Onykia ingens

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Greater hooked squid
Moroteuthis ingens.jpg
Onykia ingens (~400 mm ML)
Scientific classification edit
Kingdom: Animalia
Phylum: Mollusca
Class: Cephalopoda
Order: Oegopsida
Family: Onychoteuthidae
Genus: Onykia
O. ingens
Binomial name
Onykia ingens
(Smith, 1881)[2]
  • Onychoteuthis ingens
    Smith, 1881
  • Moroteuthis ingens
    (Smith, 1881)

Onykia ingens, the greater hooked squid, is a species of squid in the family Onychoteuthidae. It occurs worldwide in subantarctic oceans.

Although O. ingens was long attributed to the genus Moroteuthis, several authors have recently agreed that Moroteuthis is a junior synonym of Onykia.[3]

Size and growth[edit]

Mature female (38.4 cm ML, 1.875 kg weight) from the Chatham Rise

The size of a fully grown O. ingens, inclusive of tentacles, is currently unknown. Many estimates, however, predict that the mantle may reach lengths of up to 94 cm (37 in). Research has found that egg sizes of the squid average 2.1 mm inside mature females, while juveniles average 4.6 mm or larger. Juveniles are presumed to live near the surface, until they reach a mantle length of approximately 200 mm, at which time they relocate to deeper water, and larger prey. O. ingens exhibit sexual dimorphism, with females growing linearly twice as fast as males, and reaching a fully mature size of more than five times that of male counterparts.[4]

Penis elongation has been observed in this species; when erect, the penis may be as long as the mantle, head and arms combined.[5][6] As such, deep water squid like M. ingens have the greatest known penis length relative to body size of all mobile animals, second in the entire animal kingdom only to certain sessile barnacles.[5]

Left: A dissected male specimen of Onykia ingens, showing a non-erect penis (the white tubular structure located below most of the other organs)
Right: A specimen of the same species exhibiting elongation of the penis to 67 cm in length


It is generally accepted that there are large dietary variations between large and small O. ingens. One of the most common findings is that juvenile squid (>200 mm ML) consume a greater percentage of crustaceans and cephalopods compared to their size than mature squid, which consume a large percentage of fish and virtually no crustaceans.[7] Globally, however, myctophid fish (lantern fish) are seen as common prey.[8] Larger squid are known to practice cannibalism (accounting for up to 6% of diet).[9]

O. ingens, as with many (if not all) large squid, has a number of predators. These include the patagonian toothfish, king penguin, wandering albatross, pilot whale, bottlenose whale, dwarf sperm whale, sperm whale, and other types of squid.[10]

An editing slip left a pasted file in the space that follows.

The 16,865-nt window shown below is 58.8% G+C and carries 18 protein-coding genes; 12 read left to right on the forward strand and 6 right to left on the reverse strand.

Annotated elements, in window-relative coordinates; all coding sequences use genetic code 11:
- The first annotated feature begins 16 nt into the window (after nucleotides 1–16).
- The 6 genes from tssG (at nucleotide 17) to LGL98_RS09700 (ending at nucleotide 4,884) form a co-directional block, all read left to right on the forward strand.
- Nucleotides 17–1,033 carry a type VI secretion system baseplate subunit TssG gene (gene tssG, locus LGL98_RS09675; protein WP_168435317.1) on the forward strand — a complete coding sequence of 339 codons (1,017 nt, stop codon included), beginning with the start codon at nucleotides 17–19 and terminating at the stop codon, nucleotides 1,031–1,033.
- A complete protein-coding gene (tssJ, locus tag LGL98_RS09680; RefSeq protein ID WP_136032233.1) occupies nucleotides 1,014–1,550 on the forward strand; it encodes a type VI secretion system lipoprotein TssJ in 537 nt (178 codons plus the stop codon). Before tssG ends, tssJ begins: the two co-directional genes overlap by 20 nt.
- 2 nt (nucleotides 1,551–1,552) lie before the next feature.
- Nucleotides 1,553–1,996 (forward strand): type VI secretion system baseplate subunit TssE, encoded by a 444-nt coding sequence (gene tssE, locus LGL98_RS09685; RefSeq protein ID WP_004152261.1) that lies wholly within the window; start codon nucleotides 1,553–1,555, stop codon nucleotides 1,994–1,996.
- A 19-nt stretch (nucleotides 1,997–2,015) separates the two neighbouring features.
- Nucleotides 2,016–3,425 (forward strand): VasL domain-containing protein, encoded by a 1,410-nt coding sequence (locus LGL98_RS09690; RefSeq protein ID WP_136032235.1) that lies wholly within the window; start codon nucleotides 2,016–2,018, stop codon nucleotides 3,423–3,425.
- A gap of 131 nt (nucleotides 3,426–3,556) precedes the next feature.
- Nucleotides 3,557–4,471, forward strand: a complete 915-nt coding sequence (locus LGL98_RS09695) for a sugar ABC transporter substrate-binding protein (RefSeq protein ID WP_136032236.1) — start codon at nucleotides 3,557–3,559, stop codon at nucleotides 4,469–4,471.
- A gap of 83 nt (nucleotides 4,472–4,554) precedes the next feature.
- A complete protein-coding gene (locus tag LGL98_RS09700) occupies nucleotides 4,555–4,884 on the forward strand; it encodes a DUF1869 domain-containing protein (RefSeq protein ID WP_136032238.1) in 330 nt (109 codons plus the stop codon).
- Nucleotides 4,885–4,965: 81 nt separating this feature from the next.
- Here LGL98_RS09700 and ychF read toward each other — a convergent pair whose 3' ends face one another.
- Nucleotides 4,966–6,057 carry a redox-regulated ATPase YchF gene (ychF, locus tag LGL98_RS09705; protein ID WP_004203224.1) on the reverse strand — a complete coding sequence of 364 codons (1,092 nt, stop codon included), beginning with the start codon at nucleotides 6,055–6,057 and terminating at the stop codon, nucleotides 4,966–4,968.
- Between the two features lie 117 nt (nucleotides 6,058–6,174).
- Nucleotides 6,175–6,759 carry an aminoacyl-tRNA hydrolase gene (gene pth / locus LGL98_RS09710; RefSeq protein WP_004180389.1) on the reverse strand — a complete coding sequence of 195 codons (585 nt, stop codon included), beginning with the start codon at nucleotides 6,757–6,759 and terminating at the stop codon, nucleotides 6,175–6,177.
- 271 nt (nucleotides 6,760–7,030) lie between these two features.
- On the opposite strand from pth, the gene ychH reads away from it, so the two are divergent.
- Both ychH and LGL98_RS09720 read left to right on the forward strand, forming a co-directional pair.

1. ^ Barratt, I. & Allcock, L. (2014). "Onykia ingens". The IUCN Red List of Threatened Species. 2014: e.T163131A975198. doi:10.2305/IUCN.UK.2014-1.RLTS.T163131A975198.en. Downloaded on 16 March 2018.
  2. ^ Philippe Bouchet (2018). Bieler R, Bouchet P, Gofas S, Marshall B, Rosenberg G, La Perna R, Neubauer TA, Sartori AF, Schneider S, Vos C, ter Poorten JJ, Taylor J, Dijkstra H, Finn J, Bank R, Neubert E, Moretzsohn F, Faber M, Houart R, Picton B, Garcia-Alvarez O (eds.). "Onykia ingens (E. A. Smith, 1881)". MolluscaBase. World Register of Marine Species. Retrieved 16 March 2018.
  3. ^ Bolstad, K.S.R. 2010. Systematics of the Onychoteuthidae Gray, 1847 (Cephalopoda: Oegopsida). Zootaxa 2696: 1–186. Preview
  4. ^ Bolstad, K. 2003. Spotlight on: Moroteuthis ingens Archived 2007-12-12 at the Wayback Machine. The Octopus News Magazine Online.
  5. ^ a b Arkhipkin, A.I. & V.V. Laptikhovsky 2010. Observation of penis elongation in Onykia ingens: implications for spermatophore transfer in deep-water squid. Journal of Molluscan Studies, published online on June 30, 2010. doi:10.1093/mollus/eyq019
  6. ^ Walker, M. 2010. Super squid sex organ discovered. BBC Earth News, July 7, 2010.
  7. ^ Phillips, K., P. Nichols & G. Jackson 2003. Size-related dietary changes observed in the squid Moroteuthis ingens at the Argentines Islands: stomach contents and fatty-acid analyses. Polar Biology 26(7): 474-485.
  8. ^ Phillips, K., P. Nichols & G. Jackson 2003. Dietary variation of the squid Moroteuthis ingens at four sites in the Southern Ocean: stomach contents, lipid and fatty acid profiles. Journal of the Marine Biological Association of the UK 83: 523-534.
  9. ^ Cherel, Y. & G. Duhamel 2003. Diet of the squid Moroteuthis ingens (Teuthoidea: Onychoteuthidae) in the upper slope waters of the Kerguelen Islands. Marine Ecology Progress Series 250: 197–203.
  10. ^ CephBase: Predators of Moroteuthis ingens.

External links[edit]